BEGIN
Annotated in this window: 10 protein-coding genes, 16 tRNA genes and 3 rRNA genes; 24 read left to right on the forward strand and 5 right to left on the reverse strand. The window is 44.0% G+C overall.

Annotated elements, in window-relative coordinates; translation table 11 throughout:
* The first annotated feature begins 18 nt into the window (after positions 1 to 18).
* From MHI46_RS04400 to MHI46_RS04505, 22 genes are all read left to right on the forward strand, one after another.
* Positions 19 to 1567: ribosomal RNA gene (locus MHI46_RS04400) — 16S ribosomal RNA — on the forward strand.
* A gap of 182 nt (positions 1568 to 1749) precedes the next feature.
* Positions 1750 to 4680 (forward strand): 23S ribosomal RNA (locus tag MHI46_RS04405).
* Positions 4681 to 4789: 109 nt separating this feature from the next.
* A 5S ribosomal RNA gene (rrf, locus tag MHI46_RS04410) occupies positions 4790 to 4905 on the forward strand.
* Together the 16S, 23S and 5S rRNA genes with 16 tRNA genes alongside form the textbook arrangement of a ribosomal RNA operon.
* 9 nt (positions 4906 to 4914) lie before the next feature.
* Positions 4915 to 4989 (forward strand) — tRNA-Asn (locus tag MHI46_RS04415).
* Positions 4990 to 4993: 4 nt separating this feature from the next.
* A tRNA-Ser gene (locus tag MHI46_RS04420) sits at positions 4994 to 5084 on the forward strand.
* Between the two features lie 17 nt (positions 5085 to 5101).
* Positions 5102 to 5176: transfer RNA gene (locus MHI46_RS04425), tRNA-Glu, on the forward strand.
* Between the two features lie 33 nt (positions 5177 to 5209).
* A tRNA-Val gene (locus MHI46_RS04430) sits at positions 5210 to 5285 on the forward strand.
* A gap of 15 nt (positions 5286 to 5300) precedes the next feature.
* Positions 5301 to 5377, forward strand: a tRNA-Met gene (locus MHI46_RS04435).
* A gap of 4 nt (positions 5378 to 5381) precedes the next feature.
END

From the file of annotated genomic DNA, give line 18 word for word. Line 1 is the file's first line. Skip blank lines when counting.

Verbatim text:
* A tRNA-Val gene (locus MHI46_RS04430) sits at positions 5210 to 5285 on the forward strand.